These Financial Advisers Are Happiest With Their Jobs

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Happy financial adviser
Studio Romantic /

Today’s financial advisers are frustrated, and that may be causing many of them to contemplate giving up on the business.

About 20% of today’s advisers say they are five years or less from retirement, and 28% say they do not have enough time to spend with clients, according to the J.D. Power 2023 U.S. Financial Advisor Satisfaction Study.

In a summary of the findings, Craig Martin, executive managing director and head of wealth and lending intelligence at J.D. Power, says advisers increasingly find it difficult to deliver the services necessary to grow their business:

“They’re spending more time on administrative and compliance-oriented tasks and, in many cases, they are starting to question whether their firm is committed to providing them with the support and resources they need to succeed.”

Despite these concerns, some advisers still feel satisfied with their ability to meet client needs.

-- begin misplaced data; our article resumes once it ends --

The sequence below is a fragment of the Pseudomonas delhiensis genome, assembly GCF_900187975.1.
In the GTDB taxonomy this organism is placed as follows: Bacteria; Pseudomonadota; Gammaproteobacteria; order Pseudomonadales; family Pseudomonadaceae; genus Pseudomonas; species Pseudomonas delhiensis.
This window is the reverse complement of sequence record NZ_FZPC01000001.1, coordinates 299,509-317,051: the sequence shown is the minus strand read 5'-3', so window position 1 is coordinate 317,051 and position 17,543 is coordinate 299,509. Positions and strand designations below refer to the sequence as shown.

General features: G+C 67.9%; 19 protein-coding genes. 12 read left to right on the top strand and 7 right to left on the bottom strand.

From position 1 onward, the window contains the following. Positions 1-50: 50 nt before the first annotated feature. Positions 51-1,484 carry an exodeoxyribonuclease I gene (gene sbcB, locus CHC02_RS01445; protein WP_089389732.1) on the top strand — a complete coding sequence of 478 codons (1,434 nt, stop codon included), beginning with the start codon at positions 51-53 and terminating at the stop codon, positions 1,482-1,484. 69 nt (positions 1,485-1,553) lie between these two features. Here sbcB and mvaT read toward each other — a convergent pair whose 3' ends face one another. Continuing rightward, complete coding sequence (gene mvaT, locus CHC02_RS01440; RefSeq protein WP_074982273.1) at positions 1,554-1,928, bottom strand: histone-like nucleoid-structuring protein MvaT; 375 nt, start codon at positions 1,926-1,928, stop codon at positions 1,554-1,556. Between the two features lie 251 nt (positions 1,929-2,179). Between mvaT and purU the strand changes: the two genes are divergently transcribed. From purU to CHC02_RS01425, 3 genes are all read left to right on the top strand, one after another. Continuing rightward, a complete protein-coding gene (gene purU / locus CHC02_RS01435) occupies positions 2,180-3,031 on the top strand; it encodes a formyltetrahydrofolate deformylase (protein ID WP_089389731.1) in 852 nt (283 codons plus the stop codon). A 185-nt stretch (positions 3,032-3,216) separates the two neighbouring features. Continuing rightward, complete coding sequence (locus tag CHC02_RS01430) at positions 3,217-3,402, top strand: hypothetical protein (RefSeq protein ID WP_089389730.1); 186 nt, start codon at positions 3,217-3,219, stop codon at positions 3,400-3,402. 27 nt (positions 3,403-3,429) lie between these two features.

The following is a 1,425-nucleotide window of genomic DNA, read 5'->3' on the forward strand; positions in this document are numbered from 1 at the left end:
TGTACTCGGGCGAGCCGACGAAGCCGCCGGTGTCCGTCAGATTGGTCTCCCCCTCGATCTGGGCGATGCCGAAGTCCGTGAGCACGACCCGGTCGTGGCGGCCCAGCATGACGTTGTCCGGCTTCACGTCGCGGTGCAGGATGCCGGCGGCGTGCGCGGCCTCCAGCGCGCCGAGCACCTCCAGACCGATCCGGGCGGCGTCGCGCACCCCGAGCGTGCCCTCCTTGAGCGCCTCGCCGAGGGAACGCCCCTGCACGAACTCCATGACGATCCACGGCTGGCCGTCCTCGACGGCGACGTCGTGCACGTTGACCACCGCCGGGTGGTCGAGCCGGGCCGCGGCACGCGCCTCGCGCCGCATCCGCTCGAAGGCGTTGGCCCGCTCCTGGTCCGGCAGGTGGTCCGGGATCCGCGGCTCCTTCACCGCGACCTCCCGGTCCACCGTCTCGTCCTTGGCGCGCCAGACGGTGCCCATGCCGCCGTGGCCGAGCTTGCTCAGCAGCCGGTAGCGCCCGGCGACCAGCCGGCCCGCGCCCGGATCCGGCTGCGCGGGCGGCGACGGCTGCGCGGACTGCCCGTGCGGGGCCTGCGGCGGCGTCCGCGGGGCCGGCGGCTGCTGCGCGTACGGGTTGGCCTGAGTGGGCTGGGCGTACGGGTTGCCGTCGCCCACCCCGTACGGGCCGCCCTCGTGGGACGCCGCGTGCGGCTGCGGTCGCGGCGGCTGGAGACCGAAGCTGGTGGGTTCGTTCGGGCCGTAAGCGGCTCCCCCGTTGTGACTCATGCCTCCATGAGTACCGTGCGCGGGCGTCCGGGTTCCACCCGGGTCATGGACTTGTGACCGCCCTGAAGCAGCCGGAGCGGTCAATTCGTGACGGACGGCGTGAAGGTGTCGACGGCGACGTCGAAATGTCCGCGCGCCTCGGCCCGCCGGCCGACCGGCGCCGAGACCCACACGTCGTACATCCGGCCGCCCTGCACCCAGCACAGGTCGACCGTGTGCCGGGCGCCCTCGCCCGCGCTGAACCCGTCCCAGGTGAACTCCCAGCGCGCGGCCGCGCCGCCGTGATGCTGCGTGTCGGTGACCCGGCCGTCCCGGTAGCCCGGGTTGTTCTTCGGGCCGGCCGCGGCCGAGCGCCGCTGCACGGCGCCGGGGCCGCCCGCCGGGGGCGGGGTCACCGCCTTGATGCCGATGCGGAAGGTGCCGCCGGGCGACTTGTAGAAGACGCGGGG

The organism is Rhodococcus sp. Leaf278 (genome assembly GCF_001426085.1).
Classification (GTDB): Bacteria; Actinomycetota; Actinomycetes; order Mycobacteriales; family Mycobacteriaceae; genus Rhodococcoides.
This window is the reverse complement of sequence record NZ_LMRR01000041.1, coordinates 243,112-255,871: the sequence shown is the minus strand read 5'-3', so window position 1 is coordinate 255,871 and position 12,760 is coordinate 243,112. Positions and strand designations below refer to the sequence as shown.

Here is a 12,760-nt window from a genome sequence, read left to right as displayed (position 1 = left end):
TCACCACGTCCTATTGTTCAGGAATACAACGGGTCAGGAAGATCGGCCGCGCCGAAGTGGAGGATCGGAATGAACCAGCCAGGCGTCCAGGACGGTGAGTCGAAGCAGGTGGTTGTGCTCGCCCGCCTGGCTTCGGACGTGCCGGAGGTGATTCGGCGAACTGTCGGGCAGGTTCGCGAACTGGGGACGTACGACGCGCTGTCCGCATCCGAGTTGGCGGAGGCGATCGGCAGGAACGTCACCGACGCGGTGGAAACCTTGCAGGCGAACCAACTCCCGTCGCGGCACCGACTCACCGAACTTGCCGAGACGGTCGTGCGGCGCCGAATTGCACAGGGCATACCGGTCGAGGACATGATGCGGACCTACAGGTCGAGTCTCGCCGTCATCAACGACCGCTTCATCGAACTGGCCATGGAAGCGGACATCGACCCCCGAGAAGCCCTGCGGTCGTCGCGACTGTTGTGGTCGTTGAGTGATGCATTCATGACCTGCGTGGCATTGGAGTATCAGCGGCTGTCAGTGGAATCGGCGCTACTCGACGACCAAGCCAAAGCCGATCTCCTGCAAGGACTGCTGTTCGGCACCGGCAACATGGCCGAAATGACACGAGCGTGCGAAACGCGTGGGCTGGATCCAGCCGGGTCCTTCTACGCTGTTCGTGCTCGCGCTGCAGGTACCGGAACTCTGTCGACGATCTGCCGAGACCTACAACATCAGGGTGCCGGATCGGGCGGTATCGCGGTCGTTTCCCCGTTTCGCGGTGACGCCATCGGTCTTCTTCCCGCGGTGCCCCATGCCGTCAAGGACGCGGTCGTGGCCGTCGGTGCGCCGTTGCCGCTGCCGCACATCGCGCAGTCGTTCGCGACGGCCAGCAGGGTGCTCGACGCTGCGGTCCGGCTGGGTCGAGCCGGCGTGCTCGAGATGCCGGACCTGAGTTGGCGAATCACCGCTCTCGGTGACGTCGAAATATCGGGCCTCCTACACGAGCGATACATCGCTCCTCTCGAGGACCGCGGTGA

The U.S. Financial Advisor Satisfaction Study was redesigned for 2023. It now measures satisfaction among both employee advisers (who are employed by an investment services firm) and independent advisers (who are affiliated with a broker-dealer but operate independently).

J.D. Power received responses from 4,183 employee advisers and independent financial advisers. The study results were based on six factors:

  • Compensation
  • Firm leadership and culture
  • Operational support
  • Products and marketing
  • Professional development
  • Technology

Out of a possible 1,000 points, the following all beat the average score of 588 for employee advisers:

  • Stifel: 777
  • Raymond James & Associates: 711
  • Edward Jones: 672
  • RBC Wealth Management: 669
  • Ameriprise: 660
  • Merrill: 610

Meanwhile, the following topped the average score of 626 for independent advisers:

  • Commonwealth: 798
  • Raymond James Financial Services: 697
  • Ameriprise: 664
  • Cambridge: 664
  • LPL Financial: 629

Interestingly, the study found that among employee advisers, women are significantly more satisfied with their jobs than their male counterparts. On the other hand, among independent advisers, there wasn’t much difference between genders.

If you need a little help with your investments, stop by the Money Talks News Solutions Center and find a great financial adviser.

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